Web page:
• Nästan fyra av tio ungdomar (38%) hade antingen fått vård inom psykiatrins öppen- eller slutenvård (26%) eller vård inom hälso- och sjukvården för missbruksproblematik (17%). Var femte ungdom (19%) har varit i slutenvård för missbruk och/eller psykiatri.
    • Resultaten visar att MST och traditionella insatser var lika effektiva för den undersökta gruppen ungdomar.
    • MST-gruppens ungdomar har i genomsnitt kostat samhället 112 000 mer än ungdomar som fått traditionella insatser. Totalt har de 156 ungdomarna lågt räknat kostat 154,7 miljoner under de fem åren.
    • En av bakgrundsfaktorerna, kön, kan ha haft en differentierande effekt på behandlingen; flickor i MST-gruppen var mindre kriminellt belastade än de i den traditionella gruppen, medan det omvända förhållandet gällde för pojkarna. Detta resultat är dock mindre tillförlitligt och behöver följas upp i fortsatt forskning.

    Resultatens betydelse för socialtjänstens fortsatta utvecklingsarbete diskuteras avslutningsvis. 

  • 6.
    Andrée Löfholm, Cecilia
    et al.
    Socialstyrelsen.
    Olsson, Tina M.
    Sundell, Knut
    Hansson, Kjell
    Multisystemisk terapi för ungdomar med allvarliga beteendeproblem: Resultat efter två år2009Report (Other academic)
    Abstract [sv]

    Multisystemisk terapi (MST) är en strukturerad öppenvårdsbehandling som vänder sig till familjer med ungdomar som har beteendeproblem. MST har utvecklats i USA som ett alternativ till placering utom hemmet. MST lägger stor vikt vid att arbeta med alla de system som en ung människa finns i (t.ex. familjen, skolan kamratkretsen). Arbetet styrs av konkreta behandlingsmål som i sin tur bestämmer valet av interventioner. Behandlingen utvärderas regelbundet genom intervjuer med föräldrarna. MST-arbetet utförs inom små team bestående av tre till fyra terapeuter och en teamledare. Varje terapeut arbetar med familjen under fyra till sex månader. Terapeuterna/teamet finns tillgängliga dygnet runt.

    I den här studien jämförs MST med socialtjänstens traditionella insatser (t.ex. placering i dygnsvård, samtalsstöd, familjeterapi). Undersökningsgruppen utgörs av 156 ungdomar mellan 12 och 17 år med allvarliga beteendeproblem motsvarande kriterier i den psykiatriska diagnosen uppförandestörning (eng. conduct disorder). Ungdomarna har fördelats till MST eller traditionell behandling genom randomisering. Utvärderingen berör 27 kommunala förvaltningar och sammanlagt sex MST-team från Göteborg, Halmstad, Malmö och Stockholm. Totalt har elva olika mätinstrument använts för att beskriva ungdomarnas psykiska problem, normbrytande beteende (inkl. kriminalitet), drogbruk, sociala förmågor, förhållande till kamrater, familjerelationer, känsla av sammanhang samt föräldrarnas psykiska hälsa. Dessutom har information om insatser och dess kostnader inhämtats från socialtjänstens akter samt från Statens institutionsstyrelse (SiS). I den här rapporten beskrivs ungdomarnas situation efter två år samt en ekonomisk analys av samhällets kostnader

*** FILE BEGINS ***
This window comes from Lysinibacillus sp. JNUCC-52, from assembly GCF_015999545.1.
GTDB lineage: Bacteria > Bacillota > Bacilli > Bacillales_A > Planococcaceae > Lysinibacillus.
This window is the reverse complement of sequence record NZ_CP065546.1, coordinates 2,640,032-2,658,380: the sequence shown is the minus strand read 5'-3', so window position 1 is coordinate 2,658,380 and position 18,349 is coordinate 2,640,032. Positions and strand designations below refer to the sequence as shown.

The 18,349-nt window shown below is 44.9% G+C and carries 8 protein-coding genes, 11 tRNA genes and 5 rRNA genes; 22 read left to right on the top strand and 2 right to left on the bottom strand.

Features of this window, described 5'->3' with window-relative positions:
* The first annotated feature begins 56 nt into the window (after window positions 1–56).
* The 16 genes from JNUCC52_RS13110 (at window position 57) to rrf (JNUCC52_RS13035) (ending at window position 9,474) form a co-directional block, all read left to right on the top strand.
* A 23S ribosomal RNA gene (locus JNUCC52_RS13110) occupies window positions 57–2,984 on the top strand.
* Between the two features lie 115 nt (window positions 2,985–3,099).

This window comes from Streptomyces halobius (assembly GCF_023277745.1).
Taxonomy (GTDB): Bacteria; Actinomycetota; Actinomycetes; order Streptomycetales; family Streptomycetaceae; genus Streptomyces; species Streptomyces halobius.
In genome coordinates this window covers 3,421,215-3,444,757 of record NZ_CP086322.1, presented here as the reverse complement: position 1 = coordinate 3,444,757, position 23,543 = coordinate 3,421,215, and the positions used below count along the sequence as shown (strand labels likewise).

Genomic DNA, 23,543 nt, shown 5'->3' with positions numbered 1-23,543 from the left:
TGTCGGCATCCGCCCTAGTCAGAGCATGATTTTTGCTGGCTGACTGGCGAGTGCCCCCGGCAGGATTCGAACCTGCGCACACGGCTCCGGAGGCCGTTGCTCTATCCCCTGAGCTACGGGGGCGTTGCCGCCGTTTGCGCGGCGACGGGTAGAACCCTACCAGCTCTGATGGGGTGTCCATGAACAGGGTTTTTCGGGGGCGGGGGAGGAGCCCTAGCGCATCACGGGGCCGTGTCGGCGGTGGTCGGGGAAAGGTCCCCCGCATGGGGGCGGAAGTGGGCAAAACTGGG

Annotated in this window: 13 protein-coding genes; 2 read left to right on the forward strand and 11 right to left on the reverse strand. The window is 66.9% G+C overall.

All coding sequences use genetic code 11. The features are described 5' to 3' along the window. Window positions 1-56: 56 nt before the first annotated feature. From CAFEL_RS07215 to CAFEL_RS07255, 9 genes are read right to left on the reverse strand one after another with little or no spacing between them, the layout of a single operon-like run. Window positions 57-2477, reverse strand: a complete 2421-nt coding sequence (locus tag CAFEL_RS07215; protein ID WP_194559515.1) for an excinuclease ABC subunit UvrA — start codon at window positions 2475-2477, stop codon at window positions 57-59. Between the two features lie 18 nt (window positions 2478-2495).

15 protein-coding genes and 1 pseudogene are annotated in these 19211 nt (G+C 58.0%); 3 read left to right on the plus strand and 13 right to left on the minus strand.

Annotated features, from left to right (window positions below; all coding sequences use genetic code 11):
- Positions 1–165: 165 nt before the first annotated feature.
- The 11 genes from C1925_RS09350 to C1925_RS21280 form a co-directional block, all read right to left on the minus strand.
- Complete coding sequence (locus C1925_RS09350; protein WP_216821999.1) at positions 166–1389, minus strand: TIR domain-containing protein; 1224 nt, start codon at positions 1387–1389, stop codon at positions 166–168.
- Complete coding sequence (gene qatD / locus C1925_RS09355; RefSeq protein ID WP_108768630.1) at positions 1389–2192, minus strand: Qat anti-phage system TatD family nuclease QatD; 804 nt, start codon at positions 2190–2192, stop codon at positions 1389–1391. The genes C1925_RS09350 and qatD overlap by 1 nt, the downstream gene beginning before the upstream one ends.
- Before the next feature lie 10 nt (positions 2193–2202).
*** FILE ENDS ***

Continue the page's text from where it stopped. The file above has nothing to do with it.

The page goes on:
• 7.
    Bergström, Martin
    et al.
    School of Social Work, Lund University, Lund, Sweden.
    Sundell, Knut
    Department of Social Work and Criminology, University of Gävle, Gävle, Sweden.
    Olsson, Tina M.
    Department of Social Work, University of Gothenburg, Gothenburg, Sweden.
    Leander, Lina
    Independent Researcher, Sweden.
    Åström, Therese
    Department of Social Work and Criminology, University of Gävle, Gävle, Sweden.
    Interventions in child welfare: A Swedish inventory2023In: Child & Family Social Work, ISSN 1356-7500, E-ISSN 1365-2206, Vol. 28, no 1, p. 117-124Article in journal (Refereed)
    Abstract [en]

    In Swedish child welfare, there are no mandatory guidelines on what interventions to use. Local authorities are able to set their own criteria for implementing or designing interventions. We carried out a survey to identify interventions in use in Children's Social Services and Child and Adolescent Psychiatric Care in Sweden. A total of 102 interventions were stated to have been in use, with between 31 and 45 different interventions for each of the four different child welfare populations. Of the 102 interventions, 56 were designed outside Sweden and later imported. Only 27 interventions were supported with some kind of research evidence. About half of the interventions targeted the child. Possible implications for practice and research are discussed. 

  • 8. Clausén Gull, I.
    et al.
    Kapentanovic, S.
    Norman, Å.
    Ferrer-Wreder, L.
    Olsson, Tina M.
    Jönköping University, School of Health and Welfare, HHJ, Dept. of Social Work.
    Eninger, L.
    Neighborhood condititions in a Swedish Context: two studies of reliability and validity of Virtual Systematic Social Observation using Google Street View2022Conference paper (Refereed)
  • 9.
    Clausén Gull, Ingela